Yes, my wonderful wife and I would make sure our family and close friends never had to worry about money again. Yes, we would donate lots of money to charity. Still, for me an unimaginable windfall means CARS!

I haven’t driven a vehicle with a manual transmission in 40 years and reject the “knee-jerk macho” attitude that no one can really enjoy driving a car with an automatic transmission. All that being said, one of these might find its way into my possession after a lottery win:

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From a picture of one of my all-time favorites, a Honda S2000 in Imola Orange. I wrote about this car in this post in which I revealed the inside joke about the S2000 that my wonderful wife and I share. Although they are not a common sight 66,000 S2000s were sold in the US and we occasionally see one. When we do I always say, “Did you know that I love these cars?” and she answers, “Really? I had no idea.”

I think the S2000 is almost a perfect blend of styling, performance and aura. I have a soft spot for two-seat roadsters, anyway. All 110,000 of these cars were made with a manual transmission. I guess I would have to reacquaint myself with manuals if we were to win the Mega Millions and I decided to buy an S2000. Oh darn…


While I am not certain if the actual date was today (October 20th) or October 17th, it was around this time in 1902 that the first Cadillac was built. I wrote about Cadillac in this post in which I detailed how they, in 1908, became the first American company to win the prestigious Dewar Trophy and that it was awarded its second Dewar Trophy just four years later.

At least three Cadillacs would be serious contenders for Ultimate Garage 2.0. I have shown pictures of them before, but what the hell…

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From a picture of a 1968 Cadillac Eldorado. I would be happy with a 1967 model, also. I think these cars look magnificent and had amazing performance for their size. I might, emphasize might, prefer the ’68 because the engine was larger and had more power.


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From a picture of a Cadillac Allante that I am almost certain I have shown before. I really like the wire wheels and the green exterior of this particular car. These cars are much maligned and much of that sentiment was “earned.” However, I think they are beautiful cars. How could they not be as the bodies were designed and built by Pininfarina? A later model with a more powerful engine or maybe even a more modern engine would make for a very nice car, in my opinion.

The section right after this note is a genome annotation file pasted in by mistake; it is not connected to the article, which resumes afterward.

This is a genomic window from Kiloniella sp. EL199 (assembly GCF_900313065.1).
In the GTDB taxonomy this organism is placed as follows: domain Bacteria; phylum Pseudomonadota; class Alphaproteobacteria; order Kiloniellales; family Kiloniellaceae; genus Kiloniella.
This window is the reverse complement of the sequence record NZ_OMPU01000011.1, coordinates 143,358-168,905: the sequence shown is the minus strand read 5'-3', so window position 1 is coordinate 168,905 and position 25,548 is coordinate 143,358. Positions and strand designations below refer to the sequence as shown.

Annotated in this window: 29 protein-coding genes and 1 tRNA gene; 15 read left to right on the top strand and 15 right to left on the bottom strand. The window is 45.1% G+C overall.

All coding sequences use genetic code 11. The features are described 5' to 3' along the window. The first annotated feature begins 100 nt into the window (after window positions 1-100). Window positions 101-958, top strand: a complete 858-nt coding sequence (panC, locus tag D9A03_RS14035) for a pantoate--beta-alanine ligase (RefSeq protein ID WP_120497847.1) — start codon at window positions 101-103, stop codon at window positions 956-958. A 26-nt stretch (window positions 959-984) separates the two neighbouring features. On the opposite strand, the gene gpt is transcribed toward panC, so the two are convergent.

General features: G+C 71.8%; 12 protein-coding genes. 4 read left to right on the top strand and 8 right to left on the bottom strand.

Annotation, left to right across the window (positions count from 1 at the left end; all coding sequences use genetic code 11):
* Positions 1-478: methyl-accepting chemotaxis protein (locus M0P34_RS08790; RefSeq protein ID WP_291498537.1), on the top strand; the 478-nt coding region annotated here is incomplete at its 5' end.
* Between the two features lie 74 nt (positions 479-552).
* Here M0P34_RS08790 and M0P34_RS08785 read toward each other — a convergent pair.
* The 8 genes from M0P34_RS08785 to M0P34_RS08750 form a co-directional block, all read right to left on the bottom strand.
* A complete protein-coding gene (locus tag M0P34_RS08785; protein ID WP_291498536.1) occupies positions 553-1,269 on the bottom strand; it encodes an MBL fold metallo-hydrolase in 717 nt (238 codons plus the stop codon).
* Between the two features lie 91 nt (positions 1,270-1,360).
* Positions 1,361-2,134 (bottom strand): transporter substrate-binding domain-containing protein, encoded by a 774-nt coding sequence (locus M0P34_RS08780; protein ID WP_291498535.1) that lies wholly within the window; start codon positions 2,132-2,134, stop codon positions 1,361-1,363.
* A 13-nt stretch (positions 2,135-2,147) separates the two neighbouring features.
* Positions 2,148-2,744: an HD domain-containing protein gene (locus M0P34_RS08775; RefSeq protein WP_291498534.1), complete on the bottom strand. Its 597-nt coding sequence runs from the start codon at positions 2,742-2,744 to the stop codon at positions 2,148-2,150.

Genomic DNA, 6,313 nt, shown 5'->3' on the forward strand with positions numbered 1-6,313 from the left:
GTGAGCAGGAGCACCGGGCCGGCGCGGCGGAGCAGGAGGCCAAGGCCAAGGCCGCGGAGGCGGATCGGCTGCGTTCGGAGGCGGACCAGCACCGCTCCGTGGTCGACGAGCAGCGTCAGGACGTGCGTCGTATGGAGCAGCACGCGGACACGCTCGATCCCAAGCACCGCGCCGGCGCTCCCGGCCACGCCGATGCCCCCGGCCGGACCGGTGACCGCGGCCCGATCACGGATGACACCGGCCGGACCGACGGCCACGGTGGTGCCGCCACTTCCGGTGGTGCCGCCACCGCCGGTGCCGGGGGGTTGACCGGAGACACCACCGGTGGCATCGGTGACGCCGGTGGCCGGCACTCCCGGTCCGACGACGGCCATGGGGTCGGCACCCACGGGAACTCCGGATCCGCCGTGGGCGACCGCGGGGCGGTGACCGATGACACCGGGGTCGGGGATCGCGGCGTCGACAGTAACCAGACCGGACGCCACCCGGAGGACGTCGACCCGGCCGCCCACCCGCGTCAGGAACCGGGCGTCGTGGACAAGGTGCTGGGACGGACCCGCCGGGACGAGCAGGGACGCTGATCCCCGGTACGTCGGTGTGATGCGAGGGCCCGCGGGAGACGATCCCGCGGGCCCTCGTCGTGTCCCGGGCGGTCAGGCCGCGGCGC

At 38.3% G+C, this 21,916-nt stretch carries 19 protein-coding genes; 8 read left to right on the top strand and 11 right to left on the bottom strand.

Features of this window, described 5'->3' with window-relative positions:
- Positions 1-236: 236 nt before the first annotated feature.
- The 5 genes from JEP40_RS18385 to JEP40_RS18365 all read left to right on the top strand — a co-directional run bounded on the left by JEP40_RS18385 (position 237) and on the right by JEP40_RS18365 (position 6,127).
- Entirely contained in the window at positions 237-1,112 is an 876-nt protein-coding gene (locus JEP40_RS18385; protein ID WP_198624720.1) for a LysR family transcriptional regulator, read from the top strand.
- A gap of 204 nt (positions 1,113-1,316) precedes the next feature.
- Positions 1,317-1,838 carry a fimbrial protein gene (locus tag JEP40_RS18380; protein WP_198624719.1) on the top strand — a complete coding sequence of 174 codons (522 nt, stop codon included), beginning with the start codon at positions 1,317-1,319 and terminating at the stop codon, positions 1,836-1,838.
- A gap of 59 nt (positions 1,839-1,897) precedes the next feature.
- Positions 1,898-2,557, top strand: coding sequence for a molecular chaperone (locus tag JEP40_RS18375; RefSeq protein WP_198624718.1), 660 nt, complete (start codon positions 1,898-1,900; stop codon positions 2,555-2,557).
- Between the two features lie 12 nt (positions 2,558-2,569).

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From a picture of a Cadillac XLR; this is another picture I have shown before. If I didn’t have a friend who had bad experiences with these cars, I probably would have purchased one instead of the Z4. (The Z4 may be an “ex car” by this time next week.) Again, like the Allante the XLR had major quality issues at first. By the time these were fixed the car’s reputation was permanently ruined and then the “Great Recession” was the last straw. I think the XLR has extraordinary looks and more than enough performance for the vast majority of drivers, especially in XLR-V trim.

Cadillac is experiencing an existential crisis. In 2005 Cadillac sales totaled about 235,000 and 1.4% of the US market. By 2015 those numbers had declined to 175,000 and 1.0%. In 2017 sales slumped further to 156,000 and 0.9%. The make is considered passé by younger consumers and the average age of a Cadillac buyer is almost 60. (Hey, I’m almost 60. Yeah, that’s the point.)

Maybe I’m way off base and out of touch with today’s automobile market, but just like I think Buick needs a halo car (I have suggested an improved version of the Solstice/Sky) I think Cadillac also needs a halo car, a vehicle to generate excitement and to help Cadillac stand apart. The company has shown some amazing concept cars and before the departure of Johan de Nysschen Cadillac announced it would be bringing the Escala to market as a production vehicle. Now, I don’t know.

What do you think? As always I eagerly await your comments. Once again I would very much like to “hear” from those north of the border in Canada.